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Posts for: October, 2014

By South Shore Children's Dentistry
October 20, 2014
Category: Oral Health
GiulianaandBillRancicTalkToothDecay

For some kids, having a cavity or two is just part of growing up. Not for Giuliana Rancic. When she was a child, the TV personality didn't have a single cavity — and she still doesn't. But for her husband Bill, co-star of the Style Network reality show Giuliana and Bill, it was a different story. A cavity-prone kid, he was never certain what a visit to the dentist might hold in store. “I can still remember the anticipation,” he recently told Dear Doctor magazine. “I always hoped I would get out of the checkups without a cavity!”

Why do some people get more cavities than others? There are a number of factors at work, but to understand it better, let's look at how tooth decay occurs.

How Cavities Form
Cavities — also called dental caries — are small pits or holes in the teeth that are caused by tooth decay. Tooth decay itself is a chronic disease that can flare up when plaque isn't kept under control. A thin, bacteria-laden film, plaque sticks to tooth surfaces both above and below the gum line, and can build up in the absence of effective oral hygiene.

Of course, everyone has bacteria in their mouth, both “good” and “bad” (pathogenic) types. But when the bad guys outnumber the good, trouble can start. When you consume sweets, plaque bacteria process the sugars and release acid as a byproduct. The acid eats into tooth surfaces, causing decay — and cavities that need filling. Left untreated, decay can work its way into the tooth's pulp, resulting in infection and pain. Eventually, treatment might involve a root canal — or, in the worst case, extraction.

What can you do if you seem to be prone to cavities? One effective way to fight tooth decay is by maintaining good oral hygiene. Brush at least twice daily, for at least two minutes each time. Use a soft-bristled brush and a dab of fluoride toothpaste to clean all around your teeth. Most importantly, floss above and below the gum line, every day. And just as important, don't forget to have regular dental checkups every six months.

A Healthy Balance
Another cavity-fighting strategy is eating a balanced diet. Avoid soda, sugary “energy” drinks and sweet treats — but if you choose to consume sugar, have it with meals instead of between meals. This will give your saliva, which has natural cavity-fighting properties, a chance to work.

“It's all about maintaining a healthy balance,” Giuliana told Dear Doctor. And Bill agrees: “I love nuts and fruit for a healthy snack,” he said, adding that he's meticulous about brushing and flossing. And when the couple smiles, you can see how those healthy habits pay off.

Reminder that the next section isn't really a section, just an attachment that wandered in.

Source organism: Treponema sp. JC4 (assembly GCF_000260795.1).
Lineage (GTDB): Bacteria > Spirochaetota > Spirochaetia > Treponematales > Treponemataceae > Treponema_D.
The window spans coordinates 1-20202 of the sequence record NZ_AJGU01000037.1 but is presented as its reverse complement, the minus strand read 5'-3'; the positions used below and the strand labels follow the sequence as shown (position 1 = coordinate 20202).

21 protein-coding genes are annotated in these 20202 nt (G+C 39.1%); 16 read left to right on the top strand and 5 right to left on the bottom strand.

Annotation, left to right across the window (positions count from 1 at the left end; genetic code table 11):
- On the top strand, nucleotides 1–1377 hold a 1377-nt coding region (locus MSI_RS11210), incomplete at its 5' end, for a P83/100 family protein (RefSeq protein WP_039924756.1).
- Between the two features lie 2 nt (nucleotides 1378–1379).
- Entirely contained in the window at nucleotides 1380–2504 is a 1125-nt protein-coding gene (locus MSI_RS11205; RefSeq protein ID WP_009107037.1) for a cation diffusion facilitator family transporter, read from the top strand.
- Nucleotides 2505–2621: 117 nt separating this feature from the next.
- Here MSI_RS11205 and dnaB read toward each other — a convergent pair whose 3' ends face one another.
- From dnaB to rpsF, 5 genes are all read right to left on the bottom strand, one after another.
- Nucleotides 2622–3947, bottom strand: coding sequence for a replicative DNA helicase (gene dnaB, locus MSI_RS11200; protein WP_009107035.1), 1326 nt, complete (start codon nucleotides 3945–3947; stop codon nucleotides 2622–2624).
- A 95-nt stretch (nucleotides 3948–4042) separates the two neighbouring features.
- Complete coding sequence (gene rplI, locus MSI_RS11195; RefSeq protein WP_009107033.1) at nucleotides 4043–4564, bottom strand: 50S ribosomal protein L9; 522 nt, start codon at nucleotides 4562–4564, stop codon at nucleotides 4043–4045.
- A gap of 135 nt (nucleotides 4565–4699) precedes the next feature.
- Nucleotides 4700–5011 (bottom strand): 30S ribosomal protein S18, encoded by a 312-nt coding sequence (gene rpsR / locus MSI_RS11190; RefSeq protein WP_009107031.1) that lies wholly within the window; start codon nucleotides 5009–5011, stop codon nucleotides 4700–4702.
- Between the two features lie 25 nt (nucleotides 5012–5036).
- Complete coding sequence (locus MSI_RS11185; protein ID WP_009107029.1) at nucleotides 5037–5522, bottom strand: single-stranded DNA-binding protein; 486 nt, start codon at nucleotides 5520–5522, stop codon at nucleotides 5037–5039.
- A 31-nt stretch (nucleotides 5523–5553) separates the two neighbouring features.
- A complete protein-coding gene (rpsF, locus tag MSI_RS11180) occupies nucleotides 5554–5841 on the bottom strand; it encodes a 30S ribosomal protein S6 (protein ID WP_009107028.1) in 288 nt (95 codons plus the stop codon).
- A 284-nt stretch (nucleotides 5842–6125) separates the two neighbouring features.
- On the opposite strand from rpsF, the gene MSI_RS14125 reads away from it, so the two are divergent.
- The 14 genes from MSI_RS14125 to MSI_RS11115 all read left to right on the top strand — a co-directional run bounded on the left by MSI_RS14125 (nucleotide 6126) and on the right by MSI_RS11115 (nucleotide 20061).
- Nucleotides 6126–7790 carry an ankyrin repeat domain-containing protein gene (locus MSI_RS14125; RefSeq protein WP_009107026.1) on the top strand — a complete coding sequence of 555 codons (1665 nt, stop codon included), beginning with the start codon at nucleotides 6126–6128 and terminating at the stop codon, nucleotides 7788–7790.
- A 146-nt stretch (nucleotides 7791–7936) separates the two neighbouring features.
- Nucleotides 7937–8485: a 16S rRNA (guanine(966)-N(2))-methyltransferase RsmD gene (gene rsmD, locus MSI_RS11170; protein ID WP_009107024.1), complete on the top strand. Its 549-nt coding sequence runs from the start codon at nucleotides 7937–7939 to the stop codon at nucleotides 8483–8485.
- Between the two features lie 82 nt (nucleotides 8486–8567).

If you would like more information on preventing tooth decay, please contact us or schedule an appointment for a consultation. You can learn more about this topic in the Dear Doctor magazine articles “Tooth Decay” and “Tooth Decay – How To Assess Your Risk.”


By South Shore Children's Dentistry
October 14, 2014
Category: Dental Procedures
Tags: bonding   chipped tooth  
WhyBearaChippedTooth

Having a chipped tooth certainly can make life more difficult. It not only keeps you from wanting to smile, but it may also make it harder to eat your favorite foods. And that can be a major problem — especially if you need to eat up to 80 pounds of bamboo every day to stay healthy.

Just ask Bai Yun, the female giant panda at the San Diego Zoo. The 23-year-old animal recently chipped one of her lower canines, and her keepers were concerned that it might impair her ability to get good nutrition (pandas spend as many as 12 hours a day munching on the woody plants). So they decided it was time for a little dental work!

What followed was not unlike a regular visit to the dental office… except that, instead of sitting in a chair, the 227-pound panda reclined on a large table. After being anesthetized, the patient’s teeth were examined, and x-rays were taken. A composite resin was applied to the damaged tooth, and it was cured with a special light. After the repair work was done, her teeth were given a professional cleaning. When the anesthesia wore off, Bai Yun was released in good health — and ready to eat more bamboo.

Tooth bonding with composite resin is the restoration of choice in many situations. This method can be used to repair small chips or cracks in the teeth, and to clear up some spacing irregularities. The resin itself is a mixture of tough, translucent plastic and glass components that can be made in a number of different shades, which look remarkably like the tooth’s natural enamel coating. And the bonding material links up so well with the tooth structure that this treatment can be expected to last for years.

Another benefit of bonding is that it can be done right in the office — there’s no lab work involved (as there could be for veneers or crowns, for example). That makes it a relatively simple and economical treatment that can typically be completed in a single visit. It’s ideal for fixing minor flaws that don’t involve a great deal of tooth structure. It’s also a cost-effective solution for teenagers who need cosmetic dental work, but must wait until they have stopped growing to get more permanent restorations.

While it isn’t usually as long-lasting as restorations like crowns and veneers, cosmetic bonding is a minimally invasive, reversible treatment that can keep your smile healthy and bright for years to come. And that’s important — whether or not you spend most of your day eating bamboo and posing for snapshots at the zoo.

If you have questions about whether cosmetic bonding could help your smile look its best, please contact us or schedule an appointment for a consultation. You can learn more by reading the Dear Doctor magazine articles “Repairing Chipped Teeth” and “Artistic Repair Of Front Teeth With Composite Resin.”